Berlin's Hindus to build two new temples
A local Hindu group this week announced plans to build a temple to Lord Murugan, just three months after other Hindus conducted a groundbreaking ceremony for one dedicated to the deity Ganesha.india Updated: Feb 24, 2008 09:22 IST
After years of praying in a cellar in a west Berlin street, the German capital's 6,000 Hindus can look forward to worshipping in two brand new temples.
A local Hindu group this week announced plans to build a temple to Lord Murugan, just three months after other Hindus conducted a groundbreaking ceremony for one dedicated to the deity Ganesha.
"We want to create a religious place for worshippers from the south of India and Sri Lanka," said Nadarajah Thiagarajah, chairman of the Sri Mayurapathy Murugan Temple Association.
The association has agreed on terms with local officials in the Berlin suburb of Neukoelln to buy a 744-sq m plot of land for the temple for 170,000 euros ($260,000).
Total cost of the project is expected to be around 600,000 euros ($890,000), with the bulk of the funding coming from donations from Hindus in Germany, Britain and other countries, said Thiagarajah.
"We hope that construction work can start in July when a festival dedicated to Murugan takes place," he said.
When completed at the end of 2009 the temple will be able to accommodate 120 worshippers. It will have an 11-metre-high tower that its designers say will symbolize the link to heaven.
"Our present quarters in the Urbanstrasse are too small," said Thiagarajah, a 62-year-old former radio officer in the Sri Lanka navy who has lived in Germany since 1981.
Thiagarajah says the new temple is not meant to rival the larger one dedicated to Ganesha, which will also be built in Neukoelln, a working-class district with a large immigrant population and widespread unemployment.
"We are on very friendly terms and often meet up together," he said of the two groups.
Vilwanathan Krishnamurthy, vice president of the Sri Ganesha Hindu Temple Committee, said the Murugan temple backers were asked if they wanted to join forces for a single project.
But they declined because they wanted one to their own god, who stands for war as well as beauty and family values. Most of the Murugan worshippers are Tamils from southern India and Sri Lanka.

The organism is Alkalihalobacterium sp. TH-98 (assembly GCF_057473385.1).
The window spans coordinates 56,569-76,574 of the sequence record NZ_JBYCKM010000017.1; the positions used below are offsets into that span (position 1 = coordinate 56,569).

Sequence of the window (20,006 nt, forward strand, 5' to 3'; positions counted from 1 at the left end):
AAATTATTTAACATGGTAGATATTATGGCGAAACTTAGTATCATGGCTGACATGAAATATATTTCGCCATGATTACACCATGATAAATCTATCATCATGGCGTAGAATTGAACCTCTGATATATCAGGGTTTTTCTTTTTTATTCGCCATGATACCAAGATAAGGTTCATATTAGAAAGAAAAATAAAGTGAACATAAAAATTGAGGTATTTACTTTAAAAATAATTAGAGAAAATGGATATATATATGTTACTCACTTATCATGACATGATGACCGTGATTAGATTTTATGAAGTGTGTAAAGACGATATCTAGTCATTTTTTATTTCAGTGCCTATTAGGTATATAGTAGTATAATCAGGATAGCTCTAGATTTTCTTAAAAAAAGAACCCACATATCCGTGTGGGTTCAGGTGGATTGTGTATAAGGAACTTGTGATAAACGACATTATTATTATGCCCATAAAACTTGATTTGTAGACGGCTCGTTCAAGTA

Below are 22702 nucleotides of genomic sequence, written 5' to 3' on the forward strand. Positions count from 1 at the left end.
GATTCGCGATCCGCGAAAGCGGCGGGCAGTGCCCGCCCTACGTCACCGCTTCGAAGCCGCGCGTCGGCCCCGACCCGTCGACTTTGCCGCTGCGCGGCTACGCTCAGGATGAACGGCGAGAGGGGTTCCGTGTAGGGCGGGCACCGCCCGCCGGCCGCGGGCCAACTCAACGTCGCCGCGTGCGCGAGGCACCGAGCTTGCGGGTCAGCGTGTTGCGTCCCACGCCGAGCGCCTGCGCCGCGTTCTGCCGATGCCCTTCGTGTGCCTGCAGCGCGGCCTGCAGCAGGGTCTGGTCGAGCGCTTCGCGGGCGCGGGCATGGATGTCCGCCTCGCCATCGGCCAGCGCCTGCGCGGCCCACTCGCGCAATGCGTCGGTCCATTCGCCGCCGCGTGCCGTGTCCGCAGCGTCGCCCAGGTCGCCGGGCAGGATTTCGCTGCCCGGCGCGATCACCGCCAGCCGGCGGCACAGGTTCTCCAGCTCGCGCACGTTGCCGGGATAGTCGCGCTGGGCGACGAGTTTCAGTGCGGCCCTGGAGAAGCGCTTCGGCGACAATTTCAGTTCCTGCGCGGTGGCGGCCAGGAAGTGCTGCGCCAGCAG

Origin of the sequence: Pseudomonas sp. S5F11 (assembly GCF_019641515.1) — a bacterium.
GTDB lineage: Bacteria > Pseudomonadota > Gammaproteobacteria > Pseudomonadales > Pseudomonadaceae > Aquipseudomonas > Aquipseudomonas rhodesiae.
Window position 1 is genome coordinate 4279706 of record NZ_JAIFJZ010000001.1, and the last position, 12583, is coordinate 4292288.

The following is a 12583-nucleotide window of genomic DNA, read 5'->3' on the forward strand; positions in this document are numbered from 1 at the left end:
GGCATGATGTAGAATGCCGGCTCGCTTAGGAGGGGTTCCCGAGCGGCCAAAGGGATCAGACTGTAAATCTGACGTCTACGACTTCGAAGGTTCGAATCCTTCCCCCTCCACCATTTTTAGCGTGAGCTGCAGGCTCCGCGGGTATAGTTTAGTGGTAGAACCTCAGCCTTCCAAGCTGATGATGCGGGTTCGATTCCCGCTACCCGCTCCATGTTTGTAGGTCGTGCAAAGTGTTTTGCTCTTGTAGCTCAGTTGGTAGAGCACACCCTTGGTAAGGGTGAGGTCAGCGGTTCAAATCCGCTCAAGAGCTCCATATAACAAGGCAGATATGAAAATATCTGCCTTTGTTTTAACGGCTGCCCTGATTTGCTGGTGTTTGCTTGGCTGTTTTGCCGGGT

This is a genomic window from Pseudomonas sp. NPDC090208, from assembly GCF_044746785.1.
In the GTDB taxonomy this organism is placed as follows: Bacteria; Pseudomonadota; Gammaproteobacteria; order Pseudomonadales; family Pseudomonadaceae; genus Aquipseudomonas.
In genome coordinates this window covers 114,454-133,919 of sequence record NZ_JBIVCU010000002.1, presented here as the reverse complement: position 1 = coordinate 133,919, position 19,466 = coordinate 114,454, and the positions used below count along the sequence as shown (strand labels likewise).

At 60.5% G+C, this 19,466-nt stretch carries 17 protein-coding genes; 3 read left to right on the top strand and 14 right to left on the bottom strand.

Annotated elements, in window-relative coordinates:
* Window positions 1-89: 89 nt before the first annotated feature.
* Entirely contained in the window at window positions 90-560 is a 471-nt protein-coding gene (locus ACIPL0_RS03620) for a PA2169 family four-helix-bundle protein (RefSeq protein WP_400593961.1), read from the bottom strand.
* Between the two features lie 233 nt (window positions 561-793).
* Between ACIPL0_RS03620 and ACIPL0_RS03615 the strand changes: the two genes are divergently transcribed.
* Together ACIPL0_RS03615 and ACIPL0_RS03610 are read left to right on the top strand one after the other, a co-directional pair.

Work on the Ganesha temple is expected to begin in April. Original plans called for it to be completed in 2009, but it looks as though it will not be finished until a year later.
The temple trustees say they have already amassed the 900,000 euros ($1.33 million) needed for the complex from donations made by Indian businessmen and other worshippers.
The temple will be constructed in a corner of the 84-hectare Hasenheide Park after officials in Neukoelln allowed the Hindu community to use the land rent-free until 2080.
The original design comes from an Indian specializing in temple architecture. German architects had to vet the drawings to make sure they conformed to German building requirements.
A 17-metre high ornamental tower dominates the entrance to the complex, which will contain one large temple with seating capacity for more than 350 and four smaller temples.
"Work on the tower and its ornamental carvings will take more than one year," said Krishnamurthy, who also chairs Berlin's Tamil Cultural society and gives dance and music classes in his spare time.
Stone carvings decorating the entrance will be imported from India.
The Berlin sites will bring to three the number of Hindu temples in Germany after the one in Hamm, a city of 150,000 in the populous western state of North Rhine-Westphalia. When completed, the Ganesha temple will be the second biggest in Europe after the Shri Venkateswara, which opened near Birmingham, England, in August 2006.